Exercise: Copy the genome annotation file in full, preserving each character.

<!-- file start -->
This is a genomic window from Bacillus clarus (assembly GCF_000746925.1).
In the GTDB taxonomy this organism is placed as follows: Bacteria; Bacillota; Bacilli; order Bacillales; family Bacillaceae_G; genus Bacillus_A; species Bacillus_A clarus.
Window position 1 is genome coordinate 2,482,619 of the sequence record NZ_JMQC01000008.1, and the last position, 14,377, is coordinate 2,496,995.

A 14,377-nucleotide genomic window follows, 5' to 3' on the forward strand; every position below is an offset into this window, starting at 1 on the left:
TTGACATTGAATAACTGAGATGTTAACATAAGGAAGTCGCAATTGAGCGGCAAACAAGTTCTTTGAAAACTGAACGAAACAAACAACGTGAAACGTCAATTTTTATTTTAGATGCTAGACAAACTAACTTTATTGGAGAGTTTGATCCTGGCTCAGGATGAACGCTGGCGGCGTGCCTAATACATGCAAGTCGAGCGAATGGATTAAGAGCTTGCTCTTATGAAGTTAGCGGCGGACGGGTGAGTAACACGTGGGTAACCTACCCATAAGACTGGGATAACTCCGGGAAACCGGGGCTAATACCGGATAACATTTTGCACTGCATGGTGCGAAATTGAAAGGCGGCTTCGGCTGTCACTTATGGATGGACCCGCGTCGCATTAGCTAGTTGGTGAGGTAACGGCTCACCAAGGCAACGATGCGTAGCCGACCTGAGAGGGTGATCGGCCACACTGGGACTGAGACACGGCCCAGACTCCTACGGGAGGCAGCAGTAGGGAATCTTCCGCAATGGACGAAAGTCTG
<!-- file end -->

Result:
This is a genomic window from Bacillus clarus (assembly GCF_000746925.1).
In the GTDB taxonomy this organism is placed as follows: Bacteria; Bacillota; Bacilli; order Bacillales; family Bacillaceae_G; genus Bacillus_A; species Bacillus_A clarus.
Window position 1 is genome coordinate 2,482,619 of the sequence record NZ_JMQC01000008.1, and the last position, 14,377, is coordinate 2,496,995.

A 14,377-nucleotide genomic window follows, 5' to 3' on the forward strand; every position below is an offset into this window, starting at 1 on the left:
TTGACATTGAATAACTGAGATGTTAACATAAGGAAGTCGCAATTGAGCGGCAAACAAGTTCTTTGAAAACTGAACGAAACAAACAACGTGAAACGTCAATTTTTATTTTAGATGCTAGACAAACTAACTTTATTGGAGAGTTTGATCCTGGCTCAGGATGAACGCTGGCGGCGTGCCTAATACATGCAAGTCGAGCGAATGGATTAAGAGCTTGCTCTTATGAAGTTAGCGGCGGACGGGTGAGTAACACGTGGGTAACCTACCCATAAGACTGGGATAACTCCGGGAAACCGGGGCTAATACCGGATAACATTTTGCACTGCATGGTGCGAAATTGAAAGGCGGCTTCGGCTGTCACTTATGGATGGACCCGCGTCGCATTAGCTAGTTGGTGAGGTAACGGCTCACCAAGGCAACGATGCGTAGCCGACCTGAGAGGGTGATCGGCCACACTGGGACTGAGACACGGCCCAGACTCCTACGGGAGGCAGCAGTAGGGAATCTTCCGCAATGGACGAAAGTCTG